A total of 79 patients were enrolled at 22 centres in the USA (32), Canada (26), Germany (8), Israel (6), Austria (5), and Denmark (2) over 9 months. Treatment groups were similar with regard to age, sex, history of diabetes mellitus (DM), hypertension, and other comorbidities (Table 1). SHOCK-2 patients comprise an older population (age 69 ± 11 years) with a high proportion of DM, a finding consistent with prior studies of CS. With the exception of PCWP, there were no significant differences among groups in any baseline characteristic. Of note, there was variability between groups in baseline characteristics, which although not statistically significant, may be clinically relevant. This is not unusual for a dose-ranging study of this size. Median study intervals were similar across all groups (Table 2). PCI was performed prior to study drug administration in 90% of patients assigned to placebo and in 93, 93, 100, and 64% of patients assigned to 0.15, 0.5, 1.0, and 1.5 mg/kg of l-NMMA, respectively (P = 0.039). Median doses of vasopressors and inotropes at baseline just prior to study drug administration (Table 3) were lowest in the placebo group. Except for one patient in the 1.0 mg/kg group, all patients in SHOCK-2 received IABP support.

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Table 1

Baseline characteristics

Placebo (n = 20)l-NNMA 0.15 mg/kg (n = 15)l-NMMA 0.50 mg/kg (n = 15)l-NMMA 1.0 mg/kg (n = 15)l-NMMA 1.5 mg/kg (n = 14)
Age69.4 ± 11.168.4 ± 9.169.8 ± 10.966.8 ± 14.970.7 ± 8.1
Male sex (%)7067736064
Diabetes mellitus (%)4553534721
Hypertension (%)6567736071
Body surface area (m2)1.9 ± 0.31.9 ± 0.22.0 ± 0.31.9 ± 0.31.9 ± 0.2
Prior myocardial infarction (MI) (%)3027333314
Prior coronary artery bypass grafting (%)002070
Prior cardiovascular disease (%)1020700
Prior congestive heart failure (%)10132777
Chronic obstructive pulmonary disease (%)2027777
Shock onset [systolic blood pressure (BP)a]67.1 ± 11.873.1 ± 19.473.9 ± 12.865.5 ± 21.575.7 ± 6.1
Shock onset (diastolic BPa)42.2 ± 13.942.7 ± 13.747.2 ± 9.746.1 ± 15.345.6 ± 11.7
Qualifying mean arterial pressure (MAP)a63.8 ± 10.466.4 ± 13.768.4 ± 10.169.1 ± 8.667.7 ± 9.2
Baseline MAPa70.1 ± 13.466.3 ± 13.968.8 ± 9.373.0 ± 10.372.0 ± 8.8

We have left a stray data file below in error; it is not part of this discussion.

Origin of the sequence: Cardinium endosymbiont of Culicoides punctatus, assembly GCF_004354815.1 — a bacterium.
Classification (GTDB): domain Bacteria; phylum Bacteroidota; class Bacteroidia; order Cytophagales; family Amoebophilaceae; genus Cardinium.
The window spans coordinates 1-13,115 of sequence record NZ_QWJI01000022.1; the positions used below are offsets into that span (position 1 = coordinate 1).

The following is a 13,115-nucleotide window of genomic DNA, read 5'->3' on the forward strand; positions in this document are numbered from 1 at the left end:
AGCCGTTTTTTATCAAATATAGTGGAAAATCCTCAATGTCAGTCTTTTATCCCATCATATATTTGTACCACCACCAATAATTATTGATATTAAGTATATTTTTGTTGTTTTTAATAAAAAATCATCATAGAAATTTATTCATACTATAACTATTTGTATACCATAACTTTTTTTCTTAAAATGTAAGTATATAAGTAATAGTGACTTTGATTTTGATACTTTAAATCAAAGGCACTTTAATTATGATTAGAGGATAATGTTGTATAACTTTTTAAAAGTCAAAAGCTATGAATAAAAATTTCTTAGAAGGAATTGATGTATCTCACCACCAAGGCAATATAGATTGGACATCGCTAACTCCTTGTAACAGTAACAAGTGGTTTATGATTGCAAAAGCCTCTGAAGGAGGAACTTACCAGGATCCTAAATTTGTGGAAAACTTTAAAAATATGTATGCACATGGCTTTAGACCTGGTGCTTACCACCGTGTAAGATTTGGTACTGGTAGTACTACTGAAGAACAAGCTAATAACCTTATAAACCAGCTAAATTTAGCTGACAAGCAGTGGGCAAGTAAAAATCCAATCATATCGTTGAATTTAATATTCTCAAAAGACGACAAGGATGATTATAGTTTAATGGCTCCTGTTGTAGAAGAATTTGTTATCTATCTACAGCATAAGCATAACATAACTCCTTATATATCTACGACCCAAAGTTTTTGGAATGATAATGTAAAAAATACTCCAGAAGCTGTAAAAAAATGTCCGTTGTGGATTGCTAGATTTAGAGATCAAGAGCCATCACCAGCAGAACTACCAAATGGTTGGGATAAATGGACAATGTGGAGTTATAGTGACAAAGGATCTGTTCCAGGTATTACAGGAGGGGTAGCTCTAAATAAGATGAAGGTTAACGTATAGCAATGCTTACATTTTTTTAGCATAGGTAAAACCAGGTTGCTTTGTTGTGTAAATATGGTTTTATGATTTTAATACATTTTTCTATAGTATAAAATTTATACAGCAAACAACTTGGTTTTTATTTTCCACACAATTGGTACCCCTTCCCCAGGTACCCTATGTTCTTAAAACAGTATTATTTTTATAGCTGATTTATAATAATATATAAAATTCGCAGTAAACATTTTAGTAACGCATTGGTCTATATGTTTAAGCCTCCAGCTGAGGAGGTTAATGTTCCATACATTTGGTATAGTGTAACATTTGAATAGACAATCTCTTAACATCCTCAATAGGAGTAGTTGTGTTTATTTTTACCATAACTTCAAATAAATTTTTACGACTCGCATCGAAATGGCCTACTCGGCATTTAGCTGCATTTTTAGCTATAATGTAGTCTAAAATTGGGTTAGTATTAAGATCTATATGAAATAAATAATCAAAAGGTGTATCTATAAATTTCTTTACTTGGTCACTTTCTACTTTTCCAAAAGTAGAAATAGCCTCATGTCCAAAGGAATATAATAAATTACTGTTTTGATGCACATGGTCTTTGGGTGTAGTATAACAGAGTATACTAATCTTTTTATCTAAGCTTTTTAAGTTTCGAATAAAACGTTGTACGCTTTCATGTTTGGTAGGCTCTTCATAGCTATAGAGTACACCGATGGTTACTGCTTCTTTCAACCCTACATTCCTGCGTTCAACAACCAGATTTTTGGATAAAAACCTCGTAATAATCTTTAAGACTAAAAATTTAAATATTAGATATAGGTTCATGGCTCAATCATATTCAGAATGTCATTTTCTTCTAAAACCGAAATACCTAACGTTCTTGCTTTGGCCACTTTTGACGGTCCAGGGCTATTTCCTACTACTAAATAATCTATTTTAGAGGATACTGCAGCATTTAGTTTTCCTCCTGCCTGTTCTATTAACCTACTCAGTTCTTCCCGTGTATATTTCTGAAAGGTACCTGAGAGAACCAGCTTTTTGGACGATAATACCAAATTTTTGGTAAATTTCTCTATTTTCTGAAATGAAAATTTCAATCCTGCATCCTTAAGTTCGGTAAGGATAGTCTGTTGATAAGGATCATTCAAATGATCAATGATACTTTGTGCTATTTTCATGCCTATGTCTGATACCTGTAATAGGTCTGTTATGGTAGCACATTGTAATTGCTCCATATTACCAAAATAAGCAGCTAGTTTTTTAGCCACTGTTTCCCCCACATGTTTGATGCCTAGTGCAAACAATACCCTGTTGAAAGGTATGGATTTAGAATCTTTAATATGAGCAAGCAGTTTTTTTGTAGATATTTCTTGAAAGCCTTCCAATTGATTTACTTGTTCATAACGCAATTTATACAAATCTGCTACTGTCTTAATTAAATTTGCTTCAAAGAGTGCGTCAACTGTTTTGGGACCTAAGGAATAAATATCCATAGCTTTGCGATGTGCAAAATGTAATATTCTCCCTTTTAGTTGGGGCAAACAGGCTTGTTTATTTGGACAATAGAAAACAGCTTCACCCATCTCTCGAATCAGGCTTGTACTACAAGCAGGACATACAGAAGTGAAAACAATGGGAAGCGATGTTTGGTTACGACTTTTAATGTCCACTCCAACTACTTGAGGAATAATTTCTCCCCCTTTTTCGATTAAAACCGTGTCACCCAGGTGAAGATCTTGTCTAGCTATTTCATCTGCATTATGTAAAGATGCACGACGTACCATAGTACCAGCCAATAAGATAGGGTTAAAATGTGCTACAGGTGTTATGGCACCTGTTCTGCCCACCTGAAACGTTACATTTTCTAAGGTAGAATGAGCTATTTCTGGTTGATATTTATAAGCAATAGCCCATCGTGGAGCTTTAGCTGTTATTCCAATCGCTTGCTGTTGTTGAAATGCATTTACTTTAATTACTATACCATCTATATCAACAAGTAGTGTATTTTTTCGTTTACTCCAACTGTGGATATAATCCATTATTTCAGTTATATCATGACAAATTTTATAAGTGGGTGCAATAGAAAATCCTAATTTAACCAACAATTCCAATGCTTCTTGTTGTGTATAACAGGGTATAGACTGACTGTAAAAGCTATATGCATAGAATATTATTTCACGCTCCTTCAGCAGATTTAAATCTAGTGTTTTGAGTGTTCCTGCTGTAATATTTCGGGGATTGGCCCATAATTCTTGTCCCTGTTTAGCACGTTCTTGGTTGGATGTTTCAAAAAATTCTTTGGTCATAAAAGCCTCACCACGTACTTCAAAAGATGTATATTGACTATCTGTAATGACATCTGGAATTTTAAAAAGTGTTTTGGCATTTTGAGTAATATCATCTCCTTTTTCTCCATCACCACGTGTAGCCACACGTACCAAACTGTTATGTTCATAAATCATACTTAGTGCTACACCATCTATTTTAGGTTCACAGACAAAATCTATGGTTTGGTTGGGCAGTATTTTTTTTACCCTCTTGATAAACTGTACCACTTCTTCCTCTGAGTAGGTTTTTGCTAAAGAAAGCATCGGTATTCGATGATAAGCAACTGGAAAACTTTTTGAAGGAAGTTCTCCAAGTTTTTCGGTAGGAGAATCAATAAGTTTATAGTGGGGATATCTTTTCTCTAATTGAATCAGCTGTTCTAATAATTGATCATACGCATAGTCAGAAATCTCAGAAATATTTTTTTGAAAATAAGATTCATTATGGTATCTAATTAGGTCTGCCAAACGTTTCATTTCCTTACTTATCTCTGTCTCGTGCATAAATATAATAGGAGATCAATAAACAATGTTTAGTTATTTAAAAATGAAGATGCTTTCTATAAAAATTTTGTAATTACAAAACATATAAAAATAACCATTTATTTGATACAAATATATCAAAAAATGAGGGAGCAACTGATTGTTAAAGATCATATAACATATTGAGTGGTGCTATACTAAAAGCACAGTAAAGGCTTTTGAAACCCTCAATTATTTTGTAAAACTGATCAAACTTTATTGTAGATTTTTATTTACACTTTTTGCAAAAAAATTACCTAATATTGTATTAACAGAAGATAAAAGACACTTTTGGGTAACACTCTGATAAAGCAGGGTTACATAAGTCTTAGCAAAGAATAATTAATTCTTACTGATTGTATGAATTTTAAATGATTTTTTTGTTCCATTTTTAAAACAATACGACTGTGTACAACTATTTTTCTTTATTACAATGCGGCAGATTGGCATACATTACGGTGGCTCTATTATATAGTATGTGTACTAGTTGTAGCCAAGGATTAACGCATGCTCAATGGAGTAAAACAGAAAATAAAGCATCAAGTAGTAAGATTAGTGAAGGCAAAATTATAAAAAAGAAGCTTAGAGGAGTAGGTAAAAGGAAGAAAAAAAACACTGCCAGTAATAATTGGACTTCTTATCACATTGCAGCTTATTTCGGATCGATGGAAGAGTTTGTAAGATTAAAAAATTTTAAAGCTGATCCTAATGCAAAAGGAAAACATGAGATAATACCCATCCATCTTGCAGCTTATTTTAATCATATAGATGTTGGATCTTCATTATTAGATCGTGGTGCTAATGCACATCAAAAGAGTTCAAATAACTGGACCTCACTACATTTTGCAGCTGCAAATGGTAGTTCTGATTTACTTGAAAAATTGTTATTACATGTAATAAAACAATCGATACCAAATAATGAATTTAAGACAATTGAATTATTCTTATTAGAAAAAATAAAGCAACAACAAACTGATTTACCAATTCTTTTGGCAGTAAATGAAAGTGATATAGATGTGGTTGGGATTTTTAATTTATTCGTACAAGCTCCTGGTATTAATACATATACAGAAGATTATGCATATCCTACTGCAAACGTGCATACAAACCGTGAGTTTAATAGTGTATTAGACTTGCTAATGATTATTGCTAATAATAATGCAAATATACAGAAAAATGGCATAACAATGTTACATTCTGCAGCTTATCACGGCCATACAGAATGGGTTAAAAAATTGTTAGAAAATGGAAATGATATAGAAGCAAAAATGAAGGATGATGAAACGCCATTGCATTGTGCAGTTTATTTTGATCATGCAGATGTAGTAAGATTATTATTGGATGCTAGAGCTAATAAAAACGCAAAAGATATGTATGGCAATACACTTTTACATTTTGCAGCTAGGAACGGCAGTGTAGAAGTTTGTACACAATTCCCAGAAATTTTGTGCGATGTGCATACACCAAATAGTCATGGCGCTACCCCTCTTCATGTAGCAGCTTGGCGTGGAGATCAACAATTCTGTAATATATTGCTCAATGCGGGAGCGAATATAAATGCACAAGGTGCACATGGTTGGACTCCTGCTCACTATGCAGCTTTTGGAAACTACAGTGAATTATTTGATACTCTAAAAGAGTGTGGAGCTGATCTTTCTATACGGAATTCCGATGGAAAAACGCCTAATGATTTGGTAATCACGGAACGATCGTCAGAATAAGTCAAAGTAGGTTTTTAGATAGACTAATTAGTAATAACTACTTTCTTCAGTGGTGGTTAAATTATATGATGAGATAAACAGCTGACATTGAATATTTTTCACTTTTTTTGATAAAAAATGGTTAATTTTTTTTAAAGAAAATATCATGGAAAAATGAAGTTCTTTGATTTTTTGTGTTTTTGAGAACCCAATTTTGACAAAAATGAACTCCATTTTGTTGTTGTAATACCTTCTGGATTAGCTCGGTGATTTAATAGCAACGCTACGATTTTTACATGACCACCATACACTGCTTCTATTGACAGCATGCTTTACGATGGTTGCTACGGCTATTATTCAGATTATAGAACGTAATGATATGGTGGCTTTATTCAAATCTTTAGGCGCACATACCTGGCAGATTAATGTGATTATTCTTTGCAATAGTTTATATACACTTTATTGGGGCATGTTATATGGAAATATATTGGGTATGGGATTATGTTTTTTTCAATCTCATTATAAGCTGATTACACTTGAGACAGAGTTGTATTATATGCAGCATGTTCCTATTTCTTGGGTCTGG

Qualifying heart rate (HR)a91.3 ± 33.791.3 ± 33.289.1 ± 27.394.4 ± 30.987.0 ± 35.1
Qualifying pulmonary capillary wedge pressure (PCWP)a18.8 ± 2.923.1 ± 6.224.0 ± 6.720.9 ± 4.921.9 ± 6.1
Baseline systemic vascular resistance (SVR)a1503 ± 6451346 ± 5991418 ± 4611619 ± 5871642 ± 587
Baseline pulmonary vascular resistance (PVR)a220.1 ± 155.1123.5 ± 70.4190.4 ± 138.9151.5 ± 74.5330.2 ± 275.7
Qualifying cardiac index (CI)a1.6 ± 0.51.8 ± 0.61.7 ± 0.41.7 ± 0.51.7 ± 0.4
Left ventricular ejection fraction (LVEF) (%; n = 12, 7, 8, 9, 9)27.8 ± 9.025.6 ± 12.020.6 ± 7.629.2 ± 11.628.9 ± 9.9
Anterior MI (%)47.466.773.384.691.7
Baseline glucose (mg/dL)224.8 ± 120.3202.9 ± 118.2227.0 ± 106.8263.0 ± 198.9227.5 ± 161.3
  • All continuous variables are reported as mean ± standard deviation values.

  • aAll haemodynamic variables are measured on vasopressors, with some on and some off intra-aortic balloon counterpulsation (IABP). Baseline MAP measurements taken just prior to study drug administration off IABP support were available in eight patients in the placebo group, and five, six, eight, and 12 patients in the l-NMMA 0.15, 1.5, 1.0, and 0.50 mg/kg groups, respectively.

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Table 2

Study intervals

Placebo (n = 20)l-NMMA 0.15 mg/kg (n = 15)l-NMMA 0.50 mg/kg (n = 15)l-NMMA 1.0 mg/kg (n = 15)l-NMMA 1.5 mg/kg (n = 14)
Qualifying MI to shock onset (h)4.7 (1.7, 20.6)4.6 (1.7, 16.9)4.5 (1.0, 10.8)2.3 (1.7, 6.5)3.1 (0.9, 11.7)
Shock onset to randomization (h)9.1 (6.0, 11.7)8.5 (5.0, 14.5)6.1 (5.1, 13.0)9.2 (6.5, 12.9)7.9 (4.9, 15.6)
Open artery to randomization (h)4.0 (2.1, 8.6)4.1 (2.3, 6.6)3.9 (2.3, 8.4)5.9 (2.5, 8.1)4.7 (3.1, 5.9)
Patients receiving study drug (%)100100100100100
Randomization to study drug (h)0.9 (0.1, 2.2)0.9 (0.6, 2.8)1.0 (0.5, 2.8)0.8 (0.3, 2.4)1.2 (0.4, 1.9)
Duration of study drug infusion (h)5.0 (4.5, 8.0)5.0 (4.9, 11.5)5.0 (4.9, 5.1)5.0 (4.8, 7.7)5.0 (4.9, 6.0)
  • All times in hours, reported as median with 25th and 75th percentile, except for the duration of study drug infusion and randomization to study drug initiation, which is median, minimum, and maximum.

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Table 3

Median and 25th and 75th percentile doses of inotropes and vasopressors at baseline

Placebol-NMMA 0.15 mg/kgl-NMMA 0.5 mg/kgl-NMMA 1.0 mg/kgl-NMMA 1.5 mg/kg
Dopamine (µg/kg/min)1.50 (0.00, 7.25)6.76 (0.00, 12.00)7.00 (2.00, 9.00)7.00 (0.00, 10.00)3.50 (0.00, 8.00)
Dobutamine (µg/kg/min)0.00 (0.00, 4.02)0.00 (0.00, 2.40)0.00 (0.00, 3.00)0.00 (0.00, 5.00)0.00 (0.00, 2.50)
Norepinephrine (µg/kg/min)0.06 0.01, 0.13)0.02 (0.00, 0.12)0.00 (0.00, 0.01)0.01 (0.00, 0.18)0.02 (0.00, 0.12)
  • For epinephrine, vasopressin, milrinone, and phenylephrine, median and 25th and 75th percentile values were 0.

Pharmacokinetic and pharmacodynamic data

Following study drug administration, plasma drug levels were proportional to dose (Figure 1A). Concentrations of l-NMMA were similar at 1 and 5 h after initiation of study drug bolus and infusion, indicating that the selected loading dose was appropriately matched to the maintenance infusion for rapid attainment of l-NMMA steady state (Figure 1B). The steady-state concentration was linearly related to infusion rate (Figure 2). The median elimination half-life across the population (available for 49 subjects) was 0.64 h [IQR 0.52–0.91 h]. Of these measurements, 24% of the half-lives were <0.5 h; 41% were between 0.50 and 0.75 h; 12% were between 0.75 and 1.00 h; and 22% were >1 h.

Figure 1

(A) l-NMMA concentration–time profiles for the four treatment groups and placebo group. (B) Relationship of l-NMMA concentration at 1 and 5 h.

Figure 2